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Stephen Schwartz showed digital satellite photographs of nuclear weapons facilities from around the world.
Photo: Jennifer McNulty

November 6, 2006

Cowell alum conducts 'sites unseen' tour of nuclear weapons facilities around the world

By Jennifer McNulty

Acknowledging at the outset that “most people don’t want to think about this,” nuclear policy expert Stephen Schwartz last week conducted a global virtual tour of nuclear weapons installations around the world.

With a laptop and the Google Earth program, Schwartz showed stunningly detailed digital satellite photographs of nuclear weapons facilities in the United States, Europe, and China, including the world’s largest munitions storage complex at Kirtland Air Force Base in New Mexico, where 1,900 nuclear weapons are held.

“Most people don’t realize these weapons exist,” said Schwartz (B.A., politics and sociology, ’87). “It’s not just North Korea and Iran we’ve got to worry about.”

Schwartz’s talk, dubbed “Sites Unseen: A Virtual Tour of Past and Present Nuclear Weapons Installations Worldwide,” was the first in a series of quarterly visits to UCSC by Cowell College alumni sponsored by the new Cowell Alumni Student Connection (CASC) program.

The virtual tour showcased the information available through aerial reconnaissance, a powerful tool used by war strategists since World War I, when hot-air balloons were used to gather information.

North Korea, which tested a nuclear device October 9, has been the focus of intensive aerial reconnaissance, said Schwartz, who zoomed in on images of the reactor building where plutonium for the device was produced.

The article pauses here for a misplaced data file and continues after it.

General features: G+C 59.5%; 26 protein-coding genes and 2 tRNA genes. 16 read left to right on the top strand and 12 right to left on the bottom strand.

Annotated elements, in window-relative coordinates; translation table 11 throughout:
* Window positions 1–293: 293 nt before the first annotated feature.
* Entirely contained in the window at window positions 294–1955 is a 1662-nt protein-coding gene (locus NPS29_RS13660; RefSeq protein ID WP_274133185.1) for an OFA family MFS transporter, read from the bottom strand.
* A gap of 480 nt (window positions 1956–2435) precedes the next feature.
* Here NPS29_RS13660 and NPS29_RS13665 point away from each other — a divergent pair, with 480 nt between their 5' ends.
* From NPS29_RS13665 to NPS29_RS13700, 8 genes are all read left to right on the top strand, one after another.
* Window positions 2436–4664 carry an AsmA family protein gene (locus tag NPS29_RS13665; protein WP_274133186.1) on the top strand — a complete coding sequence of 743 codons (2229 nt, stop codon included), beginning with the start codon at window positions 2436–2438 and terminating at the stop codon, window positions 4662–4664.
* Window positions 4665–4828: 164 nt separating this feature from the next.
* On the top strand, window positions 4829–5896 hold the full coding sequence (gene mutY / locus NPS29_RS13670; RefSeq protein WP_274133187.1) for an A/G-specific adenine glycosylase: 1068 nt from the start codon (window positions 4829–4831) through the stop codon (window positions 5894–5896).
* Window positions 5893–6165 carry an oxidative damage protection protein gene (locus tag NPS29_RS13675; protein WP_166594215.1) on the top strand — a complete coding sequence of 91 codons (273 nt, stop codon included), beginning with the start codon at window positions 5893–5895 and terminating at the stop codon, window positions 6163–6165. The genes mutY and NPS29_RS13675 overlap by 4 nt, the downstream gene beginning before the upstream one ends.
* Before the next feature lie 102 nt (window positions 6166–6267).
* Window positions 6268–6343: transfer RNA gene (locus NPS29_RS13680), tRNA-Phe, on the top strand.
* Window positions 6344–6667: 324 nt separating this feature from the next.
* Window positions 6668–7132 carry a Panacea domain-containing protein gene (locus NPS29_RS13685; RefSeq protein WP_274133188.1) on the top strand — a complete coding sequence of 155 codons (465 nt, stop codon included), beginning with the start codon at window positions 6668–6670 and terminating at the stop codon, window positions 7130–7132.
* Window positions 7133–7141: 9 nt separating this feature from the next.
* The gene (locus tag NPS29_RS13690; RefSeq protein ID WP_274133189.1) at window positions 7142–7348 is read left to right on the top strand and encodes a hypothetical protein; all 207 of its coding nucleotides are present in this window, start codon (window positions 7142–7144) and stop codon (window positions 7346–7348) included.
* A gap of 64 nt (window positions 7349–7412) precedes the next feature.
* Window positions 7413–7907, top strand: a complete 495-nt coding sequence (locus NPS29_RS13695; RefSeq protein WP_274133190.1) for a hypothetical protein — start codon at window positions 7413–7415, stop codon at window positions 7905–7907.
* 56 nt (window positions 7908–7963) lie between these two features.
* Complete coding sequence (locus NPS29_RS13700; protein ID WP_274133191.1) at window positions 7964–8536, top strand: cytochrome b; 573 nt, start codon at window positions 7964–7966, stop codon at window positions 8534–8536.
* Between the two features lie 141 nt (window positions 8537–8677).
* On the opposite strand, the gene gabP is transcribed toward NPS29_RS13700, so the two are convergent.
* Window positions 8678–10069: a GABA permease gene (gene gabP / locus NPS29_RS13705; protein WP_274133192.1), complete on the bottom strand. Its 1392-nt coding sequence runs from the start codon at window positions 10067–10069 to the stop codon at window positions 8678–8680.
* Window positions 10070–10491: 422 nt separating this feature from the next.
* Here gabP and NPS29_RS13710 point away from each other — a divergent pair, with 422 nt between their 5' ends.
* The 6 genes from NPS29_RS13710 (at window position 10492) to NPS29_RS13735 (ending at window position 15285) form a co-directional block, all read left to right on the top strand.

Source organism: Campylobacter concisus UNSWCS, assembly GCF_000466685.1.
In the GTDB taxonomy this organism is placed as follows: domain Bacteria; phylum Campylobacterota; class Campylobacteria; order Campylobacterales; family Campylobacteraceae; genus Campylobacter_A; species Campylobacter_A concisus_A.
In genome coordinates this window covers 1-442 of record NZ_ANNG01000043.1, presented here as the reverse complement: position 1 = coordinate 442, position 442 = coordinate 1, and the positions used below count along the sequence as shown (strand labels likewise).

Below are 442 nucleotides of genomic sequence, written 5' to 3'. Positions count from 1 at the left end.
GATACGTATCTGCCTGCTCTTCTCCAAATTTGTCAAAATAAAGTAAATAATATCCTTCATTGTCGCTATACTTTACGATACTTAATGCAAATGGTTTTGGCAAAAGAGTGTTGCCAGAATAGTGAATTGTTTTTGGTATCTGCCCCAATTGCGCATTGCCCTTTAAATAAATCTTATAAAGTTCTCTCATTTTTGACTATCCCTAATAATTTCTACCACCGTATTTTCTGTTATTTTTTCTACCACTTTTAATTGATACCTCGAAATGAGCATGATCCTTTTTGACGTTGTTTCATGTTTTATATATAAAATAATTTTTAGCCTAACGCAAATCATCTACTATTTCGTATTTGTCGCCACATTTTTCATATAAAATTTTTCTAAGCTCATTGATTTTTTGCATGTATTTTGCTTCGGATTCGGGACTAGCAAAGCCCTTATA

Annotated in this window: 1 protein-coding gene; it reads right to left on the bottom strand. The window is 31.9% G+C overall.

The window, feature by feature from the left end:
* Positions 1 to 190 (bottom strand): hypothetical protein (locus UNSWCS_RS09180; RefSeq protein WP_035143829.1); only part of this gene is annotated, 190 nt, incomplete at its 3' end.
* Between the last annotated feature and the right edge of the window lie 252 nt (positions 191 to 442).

“Analysts watch these sites, and if they see steam from the cooling tower, they know it’s operational,” said Schwartz, noting other telltale signs, including buildings “in the middle of nowhere,” roads that “disappear into mountainsides” where underground facilities are housed, and a missile launch pad and launch control site. “These sites have been very, very closely watched,” he said.

Combining the skills of a detective, a photo analyst, and a military security expert, Schwartz has identified sites and facilities around the world that previously only specialists at a few top government agencies knew about and could monitor.

Google Earth has “leveled the playing field” by making images accessible to anyone with a computer and high-speed Internet connection, maintained Schwartz, editor of The Nonproliferation Review published by the Monterey Institute of International Studies and coauthor of Atomic Audit: The Costs and Consequences of U.S. Nuclear Weapons Since 1940.

“The United States government has been a big purchaser of satellite images, but Google has bought them and made them available to the rest of us,” he said. “Previously, we had to take on faith whatever the government told us was going on at these sites, but now, thanks to Google Earth, we can go check up on them. We can look at our own forces and determine if our government is telling the truth.”

With nine acknowledged nuclear powers in the world—United States, Russia, Britain, France, China, Israel, India, Pakistan, and North Korea—the world needs many more watchdogs, said Schwartz, who considers Google Earth a powerful tool in the “democratization of intelligence gathering.”